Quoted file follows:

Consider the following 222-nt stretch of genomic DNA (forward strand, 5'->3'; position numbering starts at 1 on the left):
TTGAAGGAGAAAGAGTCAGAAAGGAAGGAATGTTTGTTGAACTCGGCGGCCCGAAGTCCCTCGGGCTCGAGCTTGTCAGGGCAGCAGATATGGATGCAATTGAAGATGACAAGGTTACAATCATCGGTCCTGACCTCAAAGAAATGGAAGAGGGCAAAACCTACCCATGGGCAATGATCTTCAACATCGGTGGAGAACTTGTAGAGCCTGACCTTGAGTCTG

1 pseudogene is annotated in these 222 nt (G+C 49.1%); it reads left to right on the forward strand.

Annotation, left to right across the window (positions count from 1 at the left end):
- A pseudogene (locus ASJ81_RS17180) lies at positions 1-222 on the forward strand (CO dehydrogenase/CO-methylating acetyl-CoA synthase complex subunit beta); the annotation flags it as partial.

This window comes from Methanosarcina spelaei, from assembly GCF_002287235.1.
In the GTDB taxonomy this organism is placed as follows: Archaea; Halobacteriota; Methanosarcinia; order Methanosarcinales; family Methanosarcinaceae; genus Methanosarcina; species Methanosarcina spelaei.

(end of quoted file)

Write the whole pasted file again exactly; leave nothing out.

Consider the following 222-nt stretch of genomic DNA (forward strand, 5'->3'; position numbering starts at 1 on the left):
TTGAAGGAGAAAGAGTCAGAAAGGAAGGAATGTTTGTTGAACTCGGCGGCCCGAAGTCCCTCGGGCTCGAGCTTGTCAGGGCAGCAGATATGGATGCAATTGAAGATGACAAGGTTACAATCATCGGTCCTGACCTCAAAGAAATGGAAGAGGGCAAAACCTACCCATGGGCAATGATCTTCAACATCGGTGGAGAACTTGTAGAGCCTGACCTTGAGTCTG

1 pseudogene is annotated in these 222 nt (G+C 49.1%); it reads left to right on the forward strand.

Annotation, left to right across the window (positions count from 1 at the left end):
- A pseudogene (locus ASJ81_RS17180) lies at positions 1-222 on the forward strand (CO dehydrogenase/CO-methylating acetyl-CoA synthase complex subunit beta); the annotation flags it as partial.

This window comes from Methanosarcina spelaei, from assembly GCF_002287235.1.
In the GTDB taxonomy this organism is placed as follows: Archaea; Halobacteriota; Methanosarcinia; order Methanosarcinales; family Methanosarcinaceae; genus Methanosarcina; species Methanosarcina spelaei.